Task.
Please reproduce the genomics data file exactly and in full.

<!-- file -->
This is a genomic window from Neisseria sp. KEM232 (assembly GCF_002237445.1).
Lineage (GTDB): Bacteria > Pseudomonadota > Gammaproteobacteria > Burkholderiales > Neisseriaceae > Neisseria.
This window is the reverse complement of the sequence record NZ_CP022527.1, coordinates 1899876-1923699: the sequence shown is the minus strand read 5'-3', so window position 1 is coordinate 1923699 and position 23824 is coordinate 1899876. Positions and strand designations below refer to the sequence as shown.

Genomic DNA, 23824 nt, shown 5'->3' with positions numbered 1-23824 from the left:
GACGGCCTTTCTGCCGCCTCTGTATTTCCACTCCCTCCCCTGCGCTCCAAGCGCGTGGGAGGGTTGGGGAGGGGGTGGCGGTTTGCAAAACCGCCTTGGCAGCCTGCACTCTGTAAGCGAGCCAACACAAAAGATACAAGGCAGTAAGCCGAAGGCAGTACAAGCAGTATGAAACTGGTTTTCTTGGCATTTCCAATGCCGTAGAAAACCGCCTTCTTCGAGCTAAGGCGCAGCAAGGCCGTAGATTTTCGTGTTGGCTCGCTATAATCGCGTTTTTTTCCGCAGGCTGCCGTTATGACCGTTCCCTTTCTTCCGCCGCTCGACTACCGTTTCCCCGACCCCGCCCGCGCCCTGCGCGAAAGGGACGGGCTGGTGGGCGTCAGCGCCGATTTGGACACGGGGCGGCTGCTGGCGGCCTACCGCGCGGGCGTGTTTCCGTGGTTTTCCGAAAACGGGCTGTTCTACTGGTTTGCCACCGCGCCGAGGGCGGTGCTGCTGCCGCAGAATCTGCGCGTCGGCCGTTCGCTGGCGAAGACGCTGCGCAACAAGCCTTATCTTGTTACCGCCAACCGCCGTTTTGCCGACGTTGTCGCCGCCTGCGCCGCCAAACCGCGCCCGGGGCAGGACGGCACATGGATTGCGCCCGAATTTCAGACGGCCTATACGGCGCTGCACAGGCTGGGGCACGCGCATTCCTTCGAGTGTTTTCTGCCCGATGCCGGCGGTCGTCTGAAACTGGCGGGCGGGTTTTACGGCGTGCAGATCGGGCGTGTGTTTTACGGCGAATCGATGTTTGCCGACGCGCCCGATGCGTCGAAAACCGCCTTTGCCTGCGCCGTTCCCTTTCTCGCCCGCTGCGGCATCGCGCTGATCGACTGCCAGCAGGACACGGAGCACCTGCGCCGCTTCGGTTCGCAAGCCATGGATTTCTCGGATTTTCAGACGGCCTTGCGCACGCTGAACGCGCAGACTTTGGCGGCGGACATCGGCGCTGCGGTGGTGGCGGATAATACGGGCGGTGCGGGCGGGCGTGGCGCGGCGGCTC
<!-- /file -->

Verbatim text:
This is a genomic window from Neisseria sp. KEM232 (assembly GCF_002237445.1).
Lineage (GTDB): Bacteria > Pseudomonadota > Gammaproteobacteria > Burkholderiales > Neisseriaceae > Neisseria.
This window is the reverse complement of the sequence record NZ_CP022527.1, coordinates 1899876-1923699: the sequence shown is the minus strand read 5'-3', so window position 1 is coordinate 1923699 and position 23824 is coordinate 1899876. Positions and strand designations below refer to the sequence as shown.

Genomic DNA, 23824 nt, shown 5'->3' with positions numbered 1-23824 from the left:
GACGGCCTTTCTGCCGCCTCTGTATTTCCACTCCCTCCCCTGCGCTCCAAGCGCGTGGGAGGGTTGGGGAGGGGGTGGCGGTTTGCAAAACCGCCTTGGCAGCCTGCACTCTGTAAGCGAGCCAACACAAAAGATACAAGGCAGTAAGCCGAAGGCAGTACAAGCAGTATGAAACTGGTTTTCTTGGCATTTCCAATGCCGTAGAAAACCGCCTTCTTCGAGCTAAGGCGCAGCAAGGCCGTAGATTTTCGTGTTGGCTCGCTATAATCGCGTTTTTTTCCGCAGGCTGCCGTTATGACCGTTCCCTTTCTTCCGCCGCTCGACTACCGTTTCCCCGACCCCGCCCGCGCCCTGCGCGAAAGGGACGGGCTGGTGGGCGTCAGCGCCGATTTGGACACGGGGCGGCTGCTGGCGGCCTACCGCGCGGGCGTGTTTCCGTGGTTTTCCGAAAACGGGCTGTTCTACTGGTTTGCCACCGCGCCGAGGGCGGTGCTGCTGCCGCAGAATCTGCGCGTCGGCCGTTCGCTGGCGAAGACGCTGCGCAACAAGCCTTATCTTGTTACCGCCAACCGCCGTTTTGCCGACGTTGTCGCCGCCTGCGCCGCCAAACCGCGCCCGGGGCAGGACGGCACATGGATTGCGCCCGAATTTCAGACGGCCTATACGGCGCTGCACAGGCTGGGGCACGCGCATTCCTTCGAGTGTTTTCTGCCCGATGCCGGCGGTCGTCTGAAACTGGCGGGCGGGTTTTACGGCGTGCAGATCGGGCGTGTGTTTTACGGCGAATCGATGTTTGCCGACGCGCCCGATGCGTCGAAAACCGCCTTTGCCTGCGCCGTTCCCTTTCTCGCCCGCTGCGGCATCGCGCTGATCGACTGCCAGCAGGACACGGAGCACCTGCGCCGCTTCGGTTCGCAAGCCATGGATTTCTCGGATTTTCAGACGGCCTTGCGCACGCTGAACGCGCAGACTTTGGCGGCGGACATCGGCGCTGCGGTGGTGGCGGATAATACGGGCGGTGCGGGCGGGCGTGGCGCGGCGGCTC